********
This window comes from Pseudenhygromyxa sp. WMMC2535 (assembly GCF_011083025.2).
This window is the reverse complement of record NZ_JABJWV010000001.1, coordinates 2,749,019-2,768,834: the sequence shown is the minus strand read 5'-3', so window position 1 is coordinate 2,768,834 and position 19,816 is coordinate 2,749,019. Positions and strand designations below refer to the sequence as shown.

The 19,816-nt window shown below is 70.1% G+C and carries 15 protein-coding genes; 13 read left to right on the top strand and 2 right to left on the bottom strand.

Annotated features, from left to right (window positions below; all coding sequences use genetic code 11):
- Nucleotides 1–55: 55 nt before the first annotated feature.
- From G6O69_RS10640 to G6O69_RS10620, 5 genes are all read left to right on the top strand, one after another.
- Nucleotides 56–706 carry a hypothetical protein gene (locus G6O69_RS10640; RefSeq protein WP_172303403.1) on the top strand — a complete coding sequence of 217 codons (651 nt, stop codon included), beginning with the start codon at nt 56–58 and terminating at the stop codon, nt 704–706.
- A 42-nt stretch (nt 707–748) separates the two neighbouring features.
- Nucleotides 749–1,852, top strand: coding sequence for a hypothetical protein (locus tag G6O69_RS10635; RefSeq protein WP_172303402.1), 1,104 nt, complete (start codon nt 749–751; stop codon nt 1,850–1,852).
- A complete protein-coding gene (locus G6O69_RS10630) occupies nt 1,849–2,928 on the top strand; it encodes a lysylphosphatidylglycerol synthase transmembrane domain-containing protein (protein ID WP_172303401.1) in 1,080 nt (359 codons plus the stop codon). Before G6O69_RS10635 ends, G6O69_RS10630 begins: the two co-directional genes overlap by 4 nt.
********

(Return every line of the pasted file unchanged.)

This window comes from Pseudenhygromyxa sp. WMMC2535 (assembly GCF_011083025.2).
This window is the reverse complement of record NZ_JABJWV010000001.1, coordinates 2,749,019-2,768,834: the sequence shown is the minus strand read 5'-3', so window position 1 is coordinate 2,768,834 and position 19,816 is coordinate 2,749,019. Positions and strand designations below refer to the sequence as shown.

The 19,816-nt window shown below is 70.1% G+C and carries 15 protein-coding genes; 13 read left to right on the top strand and 2 right to left on the bottom strand.

Annotated features, from left to right (window positions below; all coding sequences use genetic code 11):
- Nucleotides 1–55: 55 nt before the first annotated feature.
- From G6O69_RS10640 to G6O69_RS10620, 5 genes are all read left to right on the top strand, one after another.
- Nucleotides 56–706 carry a hypothetical protein gene (locus G6O69_RS10640; RefSeq protein WP_172303403.1) on the top strand — a complete coding sequence of 217 codons (651 nt, stop codon included), beginning with the start codon at nt 56–58 and terminating at the stop codon, nt 704–706.
- A 42-nt stretch (nt 707–748) separates the two neighbouring features.
- Nucleotides 749–1,852, top strand: coding sequence for a hypothetical protein (locus tag G6O69_RS10635; RefSeq protein WP_172303402.1), 1,104 nt, complete (start codon nt 749–751; stop codon nt 1,850–1,852).
- A complete protein-coding gene (locus G6O69_RS10630) occupies nt 1,849–2,928 on the top strand; it encodes a lysylphosphatidylglycerol synthase transmembrane domain-containing protein (protein ID WP_172303401.1) in 1,080 nt (359 codons plus the stop codon). Before G6O69_RS10635 ends, G6O69_RS10630 begins: the two co-directional genes overlap by 4 nt.